Brief

Support from Social Networks

Family and friends are a major lifeline for justice-involved individuals, providing support and advice from pre-trial to post-release.

Thursday, September 16, 2021
 Support from Social Networks

Key Findings

The Financial Health Network presents a look into 36 justice-involved individuals and their families, focusing on how their financial health affects their ability to navigate the U.S. criminal justice system and re-enter society. Our findings on support from social networks include:

Pretrial Support from Family and Friends

Many individuals’ families and friends used retirement savings, took out loans, sold land, used inheritance, and spent down general savings to help pay for an incarcerated individuals’ bail and legal fees. For many individuals, family support allowed them to pay for bail or hire a private lawyer.

  • “ …. we had to find an attorney on top of all that. And they wanted five to ten thousand upfront. And so, my dad helped with that.” 
  • One person shared that her friend put up their property for a property bond. 
  • One father took a $1,000 loan from his credit union to cover a 10% deposit of bail. 
  • One woman’s partner was able to pay the bail bondsperson thanks to Social Security contributions from his mother.  

Contributing During Incarceration

Family and friends provided support while individuals were incarcerated, including helping fund their commissary and communications accounts, and watching over the children of incarcerated parents. While some families were able to send $50 to $100 every month to fund commissary and communications costs, others who contributed could only afford to do so intermittently.

  • “… my parents would send some, but then the next time my grandparents, or the next time my sister. So… the same person wasn’t sending [money] each time.” 
  • One individual and his family couldn’t afford contributions. He explained what he went without: “Definitely a lack of hygiene, which is really important. Phone calls – I couldn’t get phone calls. Didn’t have my family. Wasn’t able to talk to my kids or anything, which made it really hard. Definitely the extras of food, which would’ve been nice.”
“You’d think, ‘oh my goodness, you’ve got to help him…. He needs certain things.’ So we’d just scrape up the money and do it.”

Creating Stability Upon Re-Entry

Multiple individuals who were formerly incarcerated credited their families and friends in ensuring that they had employment and stable housing when re-entering society. Some individuals stayed with family until they were back on their feet.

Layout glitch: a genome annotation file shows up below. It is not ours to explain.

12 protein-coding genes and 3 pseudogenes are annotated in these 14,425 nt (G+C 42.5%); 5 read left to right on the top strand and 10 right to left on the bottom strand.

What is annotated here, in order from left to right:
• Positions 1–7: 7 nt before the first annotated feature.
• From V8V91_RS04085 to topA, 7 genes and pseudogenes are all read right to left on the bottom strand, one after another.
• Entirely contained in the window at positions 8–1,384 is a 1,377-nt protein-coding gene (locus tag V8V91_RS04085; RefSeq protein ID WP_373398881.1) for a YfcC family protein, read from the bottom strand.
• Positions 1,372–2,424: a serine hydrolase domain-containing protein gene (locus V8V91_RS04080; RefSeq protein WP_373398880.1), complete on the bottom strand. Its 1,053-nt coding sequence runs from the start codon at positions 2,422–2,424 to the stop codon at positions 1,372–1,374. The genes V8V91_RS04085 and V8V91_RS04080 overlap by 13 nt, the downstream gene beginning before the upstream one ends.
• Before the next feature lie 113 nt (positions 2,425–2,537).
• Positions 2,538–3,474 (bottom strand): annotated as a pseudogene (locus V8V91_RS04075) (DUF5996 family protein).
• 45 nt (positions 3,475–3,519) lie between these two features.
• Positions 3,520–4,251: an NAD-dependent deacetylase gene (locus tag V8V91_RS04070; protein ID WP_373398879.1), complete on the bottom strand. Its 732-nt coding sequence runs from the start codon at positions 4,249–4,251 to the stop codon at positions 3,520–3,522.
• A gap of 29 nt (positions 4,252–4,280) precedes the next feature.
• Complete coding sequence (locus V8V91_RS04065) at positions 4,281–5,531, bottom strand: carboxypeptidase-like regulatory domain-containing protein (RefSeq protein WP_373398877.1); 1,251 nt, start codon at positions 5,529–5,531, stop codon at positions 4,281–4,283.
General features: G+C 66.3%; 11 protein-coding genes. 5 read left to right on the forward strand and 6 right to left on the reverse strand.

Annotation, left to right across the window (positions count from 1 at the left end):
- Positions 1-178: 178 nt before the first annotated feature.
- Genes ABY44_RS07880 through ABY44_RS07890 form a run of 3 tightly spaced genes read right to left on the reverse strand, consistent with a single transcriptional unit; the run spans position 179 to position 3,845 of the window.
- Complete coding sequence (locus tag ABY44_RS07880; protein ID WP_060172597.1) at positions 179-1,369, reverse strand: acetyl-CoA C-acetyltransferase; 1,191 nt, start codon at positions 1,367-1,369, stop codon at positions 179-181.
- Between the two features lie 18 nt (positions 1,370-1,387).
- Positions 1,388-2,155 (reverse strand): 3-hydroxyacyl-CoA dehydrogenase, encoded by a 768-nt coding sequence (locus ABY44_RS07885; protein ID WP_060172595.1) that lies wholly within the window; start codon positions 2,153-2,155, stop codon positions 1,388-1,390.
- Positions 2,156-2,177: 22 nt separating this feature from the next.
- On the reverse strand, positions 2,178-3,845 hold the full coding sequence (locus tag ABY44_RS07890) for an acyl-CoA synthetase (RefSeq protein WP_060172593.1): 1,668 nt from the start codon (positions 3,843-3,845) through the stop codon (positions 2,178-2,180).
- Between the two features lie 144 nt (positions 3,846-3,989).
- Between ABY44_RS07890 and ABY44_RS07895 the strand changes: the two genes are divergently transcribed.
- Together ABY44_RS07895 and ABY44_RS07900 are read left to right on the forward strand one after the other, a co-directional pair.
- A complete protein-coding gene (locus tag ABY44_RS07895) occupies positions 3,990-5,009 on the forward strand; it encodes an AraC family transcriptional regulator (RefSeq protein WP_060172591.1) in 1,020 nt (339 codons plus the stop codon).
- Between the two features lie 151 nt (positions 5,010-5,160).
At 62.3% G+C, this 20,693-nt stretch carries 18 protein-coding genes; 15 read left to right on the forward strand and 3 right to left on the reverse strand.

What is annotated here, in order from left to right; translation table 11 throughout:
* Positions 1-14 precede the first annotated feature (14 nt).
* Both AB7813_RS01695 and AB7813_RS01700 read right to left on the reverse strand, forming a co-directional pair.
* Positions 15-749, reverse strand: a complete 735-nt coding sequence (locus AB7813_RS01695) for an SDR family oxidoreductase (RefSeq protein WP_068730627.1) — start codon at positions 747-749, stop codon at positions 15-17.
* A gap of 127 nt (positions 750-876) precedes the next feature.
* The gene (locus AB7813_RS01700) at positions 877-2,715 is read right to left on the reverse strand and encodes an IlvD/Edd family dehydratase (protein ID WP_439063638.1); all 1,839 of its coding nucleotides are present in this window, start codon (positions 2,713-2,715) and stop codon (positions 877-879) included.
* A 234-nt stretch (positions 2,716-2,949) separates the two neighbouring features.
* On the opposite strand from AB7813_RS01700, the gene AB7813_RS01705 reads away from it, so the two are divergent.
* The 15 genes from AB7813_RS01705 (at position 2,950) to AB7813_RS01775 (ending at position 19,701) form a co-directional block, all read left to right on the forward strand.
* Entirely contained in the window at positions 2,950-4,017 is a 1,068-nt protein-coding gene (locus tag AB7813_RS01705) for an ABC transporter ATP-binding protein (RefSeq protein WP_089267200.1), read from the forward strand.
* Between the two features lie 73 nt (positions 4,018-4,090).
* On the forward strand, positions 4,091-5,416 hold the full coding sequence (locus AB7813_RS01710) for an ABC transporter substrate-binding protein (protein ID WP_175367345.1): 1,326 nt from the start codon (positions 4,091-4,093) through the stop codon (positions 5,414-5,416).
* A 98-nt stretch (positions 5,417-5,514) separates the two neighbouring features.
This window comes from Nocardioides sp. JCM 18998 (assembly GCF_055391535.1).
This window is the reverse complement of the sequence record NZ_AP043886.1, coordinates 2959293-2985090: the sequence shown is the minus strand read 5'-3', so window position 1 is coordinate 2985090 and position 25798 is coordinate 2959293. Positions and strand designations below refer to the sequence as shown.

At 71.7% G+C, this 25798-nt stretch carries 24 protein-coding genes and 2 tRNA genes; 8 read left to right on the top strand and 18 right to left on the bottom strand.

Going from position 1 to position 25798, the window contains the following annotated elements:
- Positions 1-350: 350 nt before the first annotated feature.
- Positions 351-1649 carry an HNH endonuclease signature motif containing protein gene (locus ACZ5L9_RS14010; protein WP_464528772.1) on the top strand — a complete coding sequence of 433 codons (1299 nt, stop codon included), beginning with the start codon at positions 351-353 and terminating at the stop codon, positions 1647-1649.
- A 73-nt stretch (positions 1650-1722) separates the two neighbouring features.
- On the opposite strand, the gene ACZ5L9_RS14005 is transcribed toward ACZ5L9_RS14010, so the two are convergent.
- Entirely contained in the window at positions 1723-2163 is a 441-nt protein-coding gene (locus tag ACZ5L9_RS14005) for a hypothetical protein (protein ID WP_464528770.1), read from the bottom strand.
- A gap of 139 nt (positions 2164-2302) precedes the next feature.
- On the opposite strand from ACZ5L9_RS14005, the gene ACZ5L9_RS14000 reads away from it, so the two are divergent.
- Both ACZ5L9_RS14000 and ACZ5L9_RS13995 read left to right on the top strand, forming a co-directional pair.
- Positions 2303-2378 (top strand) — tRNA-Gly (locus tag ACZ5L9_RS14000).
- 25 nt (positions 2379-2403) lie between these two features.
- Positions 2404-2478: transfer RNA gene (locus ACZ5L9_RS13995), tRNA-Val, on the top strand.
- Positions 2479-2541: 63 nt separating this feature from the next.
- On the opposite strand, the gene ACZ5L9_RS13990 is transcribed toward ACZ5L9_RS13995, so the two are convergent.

• “I worked, a friend of mine and his wife remodeled their house, and he paid me. Yeah, [my friend] paid me $15.00 an hour to help him.” 
  • “I went back home and I worked for my dad, and I think later on that summer I went back to college, started going back to college, but I still worked for him on the weekends.”
  • “I lived with my dad. I stayed there a little bit longer and then I got my own place… I got a job and started having an income. I would say probably within maybe a little more than a year after I was out of jail I had gotten my own place.”

Seeking Advice to Rebuild Their Financial Lives

Individuals also credited their family support systems and financial institutions with helping them manage their finances. Aside from helping monetarily with expenses, family and community members also provided financial advice. 

  • One man shared that his mother and aunt managed his budget for a year and a half after release. 
  • One woman reached out to her former accounting teacher for advice when she was trying to get her finances back on track after her arrest. 
  • A few individuals shared that their bank or credit union helped them with financial planning.
Laura and John's Story

Laura and John's Story

 “I remember my mom sitting down and going over a credit card statement with me and showing me … what you’re paying in interest and how long it’s going to take you if you only pay the minimum balance to pay it off.”

When John was arrested, he was working full-time while his wife Laura was a full-time student and working part-time. Laura’s part-time job only accounted for 20% of the household income. They decided to hire a private attorney, and Laura’s parents financed this expense from their savings, their 401(k), and borrowing from Laura’s father’s business. Laura moved in with her parents and spent most of her wages paying her parents back for their loan.  

Throughout the process, Laura managed complex financial decisions:

  • Laura borrowed $27,000 from her parents for John’s legal fees and restitution.
  • Laura gave up their home, moved back in with her parents in another state, quit school, and started working full-time in order to pay her parents back.
  • Laura also sent $25 almost weekly to John’s commissary and phone account.

Thanks in large part to Laura’s family’s support, Laura and John were able to more easily navigate the impact of John’s incarceration.

More Stories of Justice-Involved Individuals

Employment Challenges

Once justice-involved individuals re-enter society, there are numerous barriers to gain employment that often force them to make difficult decisions.

Financial Health and Criminal Justice: The Stories of Justice-Involved Individuals and Their Families

This is one of five areas explored in our report “Financial Health and Criminal Justice.”

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